Roldán and his supporters insisted that they wanted to launch the caravel as soon as possible, and when they reached Spain they would announce “the news of their distress.” Diego Columbus was having none of it; the caravel lacked tackle and supplies. Defying his superior, Roldán ordered the ship to make ready to sail, telling his followers that the Columbus brothers wanted to block their mission, keep them all under their control, and prevent Spain from learning of the evil and corrupt Columbus regime in Hispaniola. Roldán stirred resentment by recalling how callously the three Columbus brothers had treated the settlers, who had toiled in the suffocating heat, erected forts against their will, and exposed themselves to unnecessary dangers. Columbus and his brothers were foreigners, Roldán reminded like-minded Spaniards, and worse, foreigners who had never paid them even though they had made them all work like donkeys. Now it seemed that the Admiral was unlikely ever to return with the supplies and reinforcements.

To remedy their predicament, Roldán proposed that they divide “all the wealth of the island” among themselves, and, just as important, “they should be allowed to use the Indians as they pleased, free from interference,” in Ferdinand’s words. Many Spaniards had already taken one or more Indian women for pleasure or companionship, despite restrictions. Now anything was possible, even if the men had to suffer the symptoms of syphilis for their excesses.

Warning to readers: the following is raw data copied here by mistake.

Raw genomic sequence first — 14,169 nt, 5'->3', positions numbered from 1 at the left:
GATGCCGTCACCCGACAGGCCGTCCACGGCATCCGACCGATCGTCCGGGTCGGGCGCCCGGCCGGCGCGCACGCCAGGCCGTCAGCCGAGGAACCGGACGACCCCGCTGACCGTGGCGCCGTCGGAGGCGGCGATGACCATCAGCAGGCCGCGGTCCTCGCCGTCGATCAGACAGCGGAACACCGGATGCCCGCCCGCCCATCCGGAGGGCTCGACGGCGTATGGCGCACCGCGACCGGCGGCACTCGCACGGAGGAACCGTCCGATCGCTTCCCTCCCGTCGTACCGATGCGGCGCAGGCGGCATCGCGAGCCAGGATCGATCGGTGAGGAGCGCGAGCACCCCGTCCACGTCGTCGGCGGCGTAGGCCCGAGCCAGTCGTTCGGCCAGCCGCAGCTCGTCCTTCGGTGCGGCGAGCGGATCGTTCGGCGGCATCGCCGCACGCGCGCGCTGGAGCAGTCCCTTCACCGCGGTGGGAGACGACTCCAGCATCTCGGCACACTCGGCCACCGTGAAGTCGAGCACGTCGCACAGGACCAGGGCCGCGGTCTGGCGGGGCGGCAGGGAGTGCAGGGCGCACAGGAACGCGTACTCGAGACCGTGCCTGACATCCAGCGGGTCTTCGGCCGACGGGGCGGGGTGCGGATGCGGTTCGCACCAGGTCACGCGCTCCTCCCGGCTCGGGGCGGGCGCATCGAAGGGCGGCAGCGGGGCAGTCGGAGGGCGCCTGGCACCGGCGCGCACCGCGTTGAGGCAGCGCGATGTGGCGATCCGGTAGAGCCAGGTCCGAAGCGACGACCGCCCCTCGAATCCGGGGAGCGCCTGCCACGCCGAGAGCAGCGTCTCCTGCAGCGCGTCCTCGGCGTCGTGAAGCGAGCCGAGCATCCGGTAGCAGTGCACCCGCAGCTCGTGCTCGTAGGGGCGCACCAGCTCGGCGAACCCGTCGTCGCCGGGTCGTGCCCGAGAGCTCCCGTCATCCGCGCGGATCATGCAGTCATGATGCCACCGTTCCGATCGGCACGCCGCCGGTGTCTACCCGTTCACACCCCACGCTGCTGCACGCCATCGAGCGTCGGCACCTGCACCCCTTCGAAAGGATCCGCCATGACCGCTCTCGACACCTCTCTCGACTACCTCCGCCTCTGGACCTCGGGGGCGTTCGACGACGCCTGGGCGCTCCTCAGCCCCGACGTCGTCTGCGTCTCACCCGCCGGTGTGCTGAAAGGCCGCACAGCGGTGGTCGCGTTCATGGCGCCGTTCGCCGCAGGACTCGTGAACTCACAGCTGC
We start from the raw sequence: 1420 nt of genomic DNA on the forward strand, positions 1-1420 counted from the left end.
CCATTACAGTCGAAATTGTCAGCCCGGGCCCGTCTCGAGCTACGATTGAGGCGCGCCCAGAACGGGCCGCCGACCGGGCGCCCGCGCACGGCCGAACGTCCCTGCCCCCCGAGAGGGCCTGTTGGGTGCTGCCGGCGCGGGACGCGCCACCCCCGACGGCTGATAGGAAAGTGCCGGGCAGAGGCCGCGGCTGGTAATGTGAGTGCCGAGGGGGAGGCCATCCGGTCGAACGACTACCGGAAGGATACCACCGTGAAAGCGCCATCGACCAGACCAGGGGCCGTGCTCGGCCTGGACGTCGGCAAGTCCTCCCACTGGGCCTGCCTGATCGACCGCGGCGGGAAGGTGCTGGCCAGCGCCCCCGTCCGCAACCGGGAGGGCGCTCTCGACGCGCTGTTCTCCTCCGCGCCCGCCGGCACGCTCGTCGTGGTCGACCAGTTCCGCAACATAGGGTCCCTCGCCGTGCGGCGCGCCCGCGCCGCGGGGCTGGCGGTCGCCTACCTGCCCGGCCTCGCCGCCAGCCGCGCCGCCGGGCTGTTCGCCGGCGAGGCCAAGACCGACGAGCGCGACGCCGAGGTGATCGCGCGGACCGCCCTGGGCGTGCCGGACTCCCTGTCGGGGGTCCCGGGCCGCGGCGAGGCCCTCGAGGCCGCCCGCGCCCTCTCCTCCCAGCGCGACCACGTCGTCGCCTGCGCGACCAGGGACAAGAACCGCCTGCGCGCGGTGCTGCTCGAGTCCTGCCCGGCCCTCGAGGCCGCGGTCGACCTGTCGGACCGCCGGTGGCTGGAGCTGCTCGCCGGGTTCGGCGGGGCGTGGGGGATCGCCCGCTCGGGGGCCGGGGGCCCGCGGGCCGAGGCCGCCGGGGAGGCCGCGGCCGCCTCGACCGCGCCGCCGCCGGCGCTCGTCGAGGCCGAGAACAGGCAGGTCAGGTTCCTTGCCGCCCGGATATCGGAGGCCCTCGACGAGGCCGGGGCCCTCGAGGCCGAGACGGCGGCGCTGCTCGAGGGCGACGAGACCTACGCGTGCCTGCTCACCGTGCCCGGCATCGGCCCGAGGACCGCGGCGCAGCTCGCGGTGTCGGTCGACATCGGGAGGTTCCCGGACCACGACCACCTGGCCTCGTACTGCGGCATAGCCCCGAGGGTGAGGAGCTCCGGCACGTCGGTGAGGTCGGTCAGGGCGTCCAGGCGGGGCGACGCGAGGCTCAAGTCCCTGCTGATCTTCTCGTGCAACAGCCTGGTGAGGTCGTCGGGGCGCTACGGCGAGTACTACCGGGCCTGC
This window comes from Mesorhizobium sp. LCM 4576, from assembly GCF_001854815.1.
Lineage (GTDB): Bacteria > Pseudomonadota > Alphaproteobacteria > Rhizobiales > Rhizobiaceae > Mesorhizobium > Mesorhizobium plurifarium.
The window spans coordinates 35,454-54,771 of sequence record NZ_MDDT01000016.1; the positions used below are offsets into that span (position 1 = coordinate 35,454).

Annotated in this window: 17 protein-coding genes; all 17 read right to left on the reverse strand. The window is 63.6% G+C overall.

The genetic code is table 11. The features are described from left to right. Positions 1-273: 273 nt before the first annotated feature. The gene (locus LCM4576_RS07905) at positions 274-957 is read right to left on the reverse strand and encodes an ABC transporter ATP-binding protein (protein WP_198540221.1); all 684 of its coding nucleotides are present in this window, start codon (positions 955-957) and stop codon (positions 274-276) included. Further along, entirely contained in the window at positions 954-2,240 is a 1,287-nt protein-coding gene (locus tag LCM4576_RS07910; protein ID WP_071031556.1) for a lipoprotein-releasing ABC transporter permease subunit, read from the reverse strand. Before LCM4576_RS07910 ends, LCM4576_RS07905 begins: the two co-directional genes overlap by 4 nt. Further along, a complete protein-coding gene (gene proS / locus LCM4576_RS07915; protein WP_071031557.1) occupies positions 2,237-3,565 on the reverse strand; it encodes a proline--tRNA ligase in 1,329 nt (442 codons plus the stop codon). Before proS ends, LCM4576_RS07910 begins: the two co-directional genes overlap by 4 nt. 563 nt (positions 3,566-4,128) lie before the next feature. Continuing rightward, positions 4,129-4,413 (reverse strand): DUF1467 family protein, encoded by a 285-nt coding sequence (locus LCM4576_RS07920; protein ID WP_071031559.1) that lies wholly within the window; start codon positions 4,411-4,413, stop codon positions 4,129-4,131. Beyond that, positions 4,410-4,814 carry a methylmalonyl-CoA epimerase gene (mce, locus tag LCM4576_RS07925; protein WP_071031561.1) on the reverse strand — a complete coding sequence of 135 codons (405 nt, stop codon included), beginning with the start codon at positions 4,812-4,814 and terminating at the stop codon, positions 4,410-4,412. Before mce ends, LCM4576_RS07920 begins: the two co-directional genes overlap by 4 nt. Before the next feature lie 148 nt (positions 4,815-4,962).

Bartholomew attempted to restrain this licentiousness, insisting that his men “observe the three monastic vows,” as Ferdinand phrased it: obedience, stability (observing the vows indefinitely), and fidelity to the monastic way of life, including the renunciation of private property and strict celibacy. Roldán, in contrast, held out the promise of a commune teeming with easy riches and plentiful women. The riches remained elusive, but, Las Casas reported, “each one had the woman that he wanted, taken from their husbands, or daughters from their fathers, by force or willingly, to use as chambermaids, washerwomen, and cooks, and as many Indian men as they thought necessary to serve them.” He reminded the men of the severe rations imposed by Columbus and his brothers, the barbaric floggings, the heartless and humiliating punishments and confinement for the slightest infraction, real or perceived. In contrast to this reign of tyranny under which they had all suffered, Roldán promised that if they followed his leadership, he would protect them from harm. His pandering, combined with his resolute manner, proved effective, and he attracted many, and eventually most, of the disaffected Spaniards to his camp.

By the time Bartholomew Columbus, “the Advancer,” returned from his pacification mission in Xaraguá, Roldán’s followers had concocted a scheme to stab him and string him up with a rope. Acting on hints of a conspiracy, Bartholomew hastily jailed one of the rebels, Barahona, and condemned him to death, but later changed his mind. “If God had not inspired the Adelantado not to carry out Barahona’s death sentence,” Ferdinand maintained, “they doubtless would have killed him then and there.” Instead, Bartholomew uncovered the full extent of Roldán’s plot, in which the rebels would convert a fort named Concepción into a bastion from which they could launch attacks at will across Hispaniola.